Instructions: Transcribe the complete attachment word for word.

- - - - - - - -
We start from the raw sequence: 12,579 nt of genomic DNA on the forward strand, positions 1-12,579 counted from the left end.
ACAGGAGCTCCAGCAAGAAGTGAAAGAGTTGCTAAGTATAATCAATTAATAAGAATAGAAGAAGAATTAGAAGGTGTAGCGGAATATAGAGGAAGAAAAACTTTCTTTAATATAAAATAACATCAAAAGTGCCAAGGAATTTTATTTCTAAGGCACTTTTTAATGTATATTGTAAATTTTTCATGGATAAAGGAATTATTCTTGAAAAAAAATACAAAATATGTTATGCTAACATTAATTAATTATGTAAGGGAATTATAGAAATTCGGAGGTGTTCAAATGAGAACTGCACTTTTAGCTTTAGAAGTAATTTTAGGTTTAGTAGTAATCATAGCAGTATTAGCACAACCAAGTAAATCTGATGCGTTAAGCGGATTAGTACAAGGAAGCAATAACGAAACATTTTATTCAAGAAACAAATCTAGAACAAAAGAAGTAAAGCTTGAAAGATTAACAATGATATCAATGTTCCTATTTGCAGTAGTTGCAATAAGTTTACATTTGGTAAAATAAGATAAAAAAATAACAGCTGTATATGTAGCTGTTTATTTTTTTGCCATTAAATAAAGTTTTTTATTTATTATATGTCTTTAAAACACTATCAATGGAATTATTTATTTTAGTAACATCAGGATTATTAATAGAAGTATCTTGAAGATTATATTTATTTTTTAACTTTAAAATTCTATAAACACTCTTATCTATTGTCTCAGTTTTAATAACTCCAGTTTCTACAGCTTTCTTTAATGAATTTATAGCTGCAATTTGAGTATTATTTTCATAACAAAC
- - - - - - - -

We start from the raw sequence: 12,579 nt of genomic DNA on the forward strand, positions 1-12,579 counted from the left end.
ACAGGAGCTCCAGCAAGAAGTGAAAGAGTTGCTAAGTATAATCAATTAATAAGAATAGAAGAAGAATTAGAAGGTGTAGCGGAATATAGAGGAAGAAAAACTTTCTTTAATATAAAATAACATCAAAAGTGCCAAGGAATTTTATTTCTAAGGCACTTTTTAATGTATATTGTAAATTTTTCATGGATAAAGGAATTATTCTTGAAAAAAAATACAAAATATGTTATGCTAACATTAATTAATTATGTAAGGGAATTATAGAAATTCGGAGGTGTTCAAATGAGAACTGCACTTTTAGCTTTAGAAGTAATTTTAGGTTTAGTAGTAATCATAGCAGTATTAGCACAACCAAGTAAATCTGATGCGTTAAGCGGATTAGTACAAGGAAGCAATAACGAAACATTTTATTCAAGAAACAAATCTAGAACAAAAGAAGTAAAGCTTGAAAGATTAACAATGATATCAATGTTCCTATTTGCAGTAGTTGCAATAAGTTTACATTTGGTAAAATAAGATAAAAAAATAACAGCTGTATATGTAGCTGTTTATTTTTTTGCCATTAAATAAAGTTTTTTATTTATTATATGTCTTTAAAACACTATCAATGGAATTATTTATTTTAGTAACATCAGGATTATTAATAGAAGTATCTTGAAGATTATATTTATTTTTTAACTTTAAAATTCTATAAACACTCTTATCTATTGTCTCAGTTTTAATAACTCCAGTTTCTACAGCTTTCTTTAATGAATTTATAGCTGCAATTTGAGTATTATTTTCATAACAAAC